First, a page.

A petition put forward by LGBTQ* Students’ Representative Emily Pinto to have UKIP banned from the University of Sussex campus is currently being reviewed by the Students’ Union Policy Panel after achieving the required amount of signatures to trigger a referendum or Emergency Members Meeting.
The petition, which argued that ‘The Students’ Union should not invite representatives of the political party UKIP to attend or speak at events on campus, received 150 signatures last week.
The Policy Panel are currently considering whether banning UKIP politicians and speakers from campus will incur any legal consequences.
The Students’ Union confirmed that they are seeking legal advice and advice from the National Union of Students regarding the issue.
The Students’ Union ‘safe space’ policy states: “the Union is committed to providing an inclusive and supportive environment without fear of sexism, racism, ableism, homophobia, or any other form of discrimination,”
Pinto and the signatories consider the political party UKIP to fall under this umbrella, specifying in the petition incidents regarding same-sex marriage, and immigration.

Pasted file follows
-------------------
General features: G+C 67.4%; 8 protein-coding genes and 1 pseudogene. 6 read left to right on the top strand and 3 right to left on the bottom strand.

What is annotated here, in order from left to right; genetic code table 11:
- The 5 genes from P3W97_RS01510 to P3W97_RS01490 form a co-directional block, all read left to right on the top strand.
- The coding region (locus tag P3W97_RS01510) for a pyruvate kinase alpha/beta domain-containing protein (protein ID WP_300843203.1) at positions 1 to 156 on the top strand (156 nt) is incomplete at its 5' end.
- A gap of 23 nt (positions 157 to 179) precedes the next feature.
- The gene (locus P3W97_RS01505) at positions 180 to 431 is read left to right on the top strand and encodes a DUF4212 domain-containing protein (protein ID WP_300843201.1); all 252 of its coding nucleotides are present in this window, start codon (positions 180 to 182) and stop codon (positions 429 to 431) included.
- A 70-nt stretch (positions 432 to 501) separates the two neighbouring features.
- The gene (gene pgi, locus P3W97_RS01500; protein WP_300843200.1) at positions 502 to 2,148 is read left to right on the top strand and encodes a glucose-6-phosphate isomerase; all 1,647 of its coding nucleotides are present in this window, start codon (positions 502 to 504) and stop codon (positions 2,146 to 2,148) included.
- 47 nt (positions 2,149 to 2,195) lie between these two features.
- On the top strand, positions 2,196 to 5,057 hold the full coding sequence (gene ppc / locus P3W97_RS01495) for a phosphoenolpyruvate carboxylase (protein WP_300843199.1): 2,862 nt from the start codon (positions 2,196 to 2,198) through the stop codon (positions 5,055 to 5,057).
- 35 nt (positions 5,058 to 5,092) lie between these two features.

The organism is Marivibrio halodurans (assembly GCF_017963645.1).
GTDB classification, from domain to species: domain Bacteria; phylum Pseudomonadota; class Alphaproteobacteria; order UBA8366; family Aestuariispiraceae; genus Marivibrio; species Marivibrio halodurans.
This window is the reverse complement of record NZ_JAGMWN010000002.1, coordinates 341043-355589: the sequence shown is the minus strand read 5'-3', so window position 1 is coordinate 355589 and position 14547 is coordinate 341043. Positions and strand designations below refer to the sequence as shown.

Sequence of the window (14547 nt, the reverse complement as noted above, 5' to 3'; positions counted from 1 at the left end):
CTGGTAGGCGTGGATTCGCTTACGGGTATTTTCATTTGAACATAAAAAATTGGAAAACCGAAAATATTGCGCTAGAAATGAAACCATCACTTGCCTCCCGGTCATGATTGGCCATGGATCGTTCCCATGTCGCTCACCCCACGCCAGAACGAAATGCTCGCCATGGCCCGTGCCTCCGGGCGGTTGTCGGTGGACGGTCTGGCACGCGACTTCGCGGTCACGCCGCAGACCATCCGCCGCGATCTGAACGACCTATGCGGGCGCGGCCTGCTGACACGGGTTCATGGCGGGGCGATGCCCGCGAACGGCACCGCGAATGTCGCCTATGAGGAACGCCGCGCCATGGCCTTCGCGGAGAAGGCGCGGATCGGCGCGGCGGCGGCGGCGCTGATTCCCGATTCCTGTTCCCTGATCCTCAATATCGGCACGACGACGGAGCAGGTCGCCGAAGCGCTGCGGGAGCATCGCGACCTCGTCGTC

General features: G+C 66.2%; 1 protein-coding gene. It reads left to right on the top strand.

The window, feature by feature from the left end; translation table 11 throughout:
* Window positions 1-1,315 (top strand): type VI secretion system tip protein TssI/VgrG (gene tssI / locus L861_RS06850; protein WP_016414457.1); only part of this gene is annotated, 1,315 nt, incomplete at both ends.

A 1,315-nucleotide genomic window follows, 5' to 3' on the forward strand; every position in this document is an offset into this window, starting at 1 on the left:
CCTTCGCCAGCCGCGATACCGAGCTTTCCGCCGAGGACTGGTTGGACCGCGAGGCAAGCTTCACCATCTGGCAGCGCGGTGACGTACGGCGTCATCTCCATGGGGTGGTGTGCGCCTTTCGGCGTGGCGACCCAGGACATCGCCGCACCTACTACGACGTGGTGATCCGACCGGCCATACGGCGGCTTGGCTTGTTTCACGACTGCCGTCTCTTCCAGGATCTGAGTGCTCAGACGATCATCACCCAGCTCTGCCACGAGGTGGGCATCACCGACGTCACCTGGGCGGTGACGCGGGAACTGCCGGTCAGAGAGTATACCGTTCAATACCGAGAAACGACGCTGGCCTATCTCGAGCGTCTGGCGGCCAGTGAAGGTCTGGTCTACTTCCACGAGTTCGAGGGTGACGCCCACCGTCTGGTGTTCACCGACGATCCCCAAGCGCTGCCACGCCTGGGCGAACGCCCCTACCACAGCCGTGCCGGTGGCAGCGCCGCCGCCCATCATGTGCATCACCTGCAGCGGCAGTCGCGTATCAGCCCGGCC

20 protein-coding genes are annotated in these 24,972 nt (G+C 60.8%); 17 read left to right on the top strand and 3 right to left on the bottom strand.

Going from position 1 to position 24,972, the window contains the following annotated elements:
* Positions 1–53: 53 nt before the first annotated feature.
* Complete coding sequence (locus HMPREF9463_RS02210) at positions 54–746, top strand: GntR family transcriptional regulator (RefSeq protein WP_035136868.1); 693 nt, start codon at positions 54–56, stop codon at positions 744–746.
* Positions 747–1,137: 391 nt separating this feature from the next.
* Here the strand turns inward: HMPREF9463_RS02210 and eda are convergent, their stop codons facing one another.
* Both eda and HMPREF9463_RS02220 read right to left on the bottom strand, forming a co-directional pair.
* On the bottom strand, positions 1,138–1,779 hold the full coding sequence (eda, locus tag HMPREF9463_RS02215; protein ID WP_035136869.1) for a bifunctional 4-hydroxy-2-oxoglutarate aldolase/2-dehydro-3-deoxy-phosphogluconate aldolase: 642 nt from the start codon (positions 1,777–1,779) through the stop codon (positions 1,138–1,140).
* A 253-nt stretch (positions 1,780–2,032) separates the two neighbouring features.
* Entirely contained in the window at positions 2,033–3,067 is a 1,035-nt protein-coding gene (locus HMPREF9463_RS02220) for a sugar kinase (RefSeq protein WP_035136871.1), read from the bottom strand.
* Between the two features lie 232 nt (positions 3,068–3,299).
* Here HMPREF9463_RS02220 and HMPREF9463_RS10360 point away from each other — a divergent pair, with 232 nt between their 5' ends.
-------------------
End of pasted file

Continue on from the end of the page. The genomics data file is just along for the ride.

Michael Segalov, Students’ Union Communications Officer, said: “In this instance the policy panel felt that there may be legal consequences for withdrawing union involvement for events where UKIP are present. We are bound by charity legislation, the representation of the peoples act and the new lobbying act, all of which dictate the Unions’ abilities to engage with political parties. I am keen to ensure we deal with this issue as a matter of urgency to allow students to vote on this issue.”
Some students, it seems, question whether it would be fair to allow other figures from other political parties to speak on campus and not UKIP.
A Politics Society committee member said: “I think it’s completely against freedom of speech! The whole point of university is for people to see a range of views and then for individuals to pick what they feel is right and wrong. I’m surprised that Sussex would even consider letting this petition go through, especially as it claims to be so democratic. Even if you don’t agree with UKIP I would hope most people would agree with the freedom and right to present your views.
The local UKIP candidate for the 2015 election, Nigel Carter, said that he would like to have been given the chance to tell students the “truth about UKIP” before the petition was run.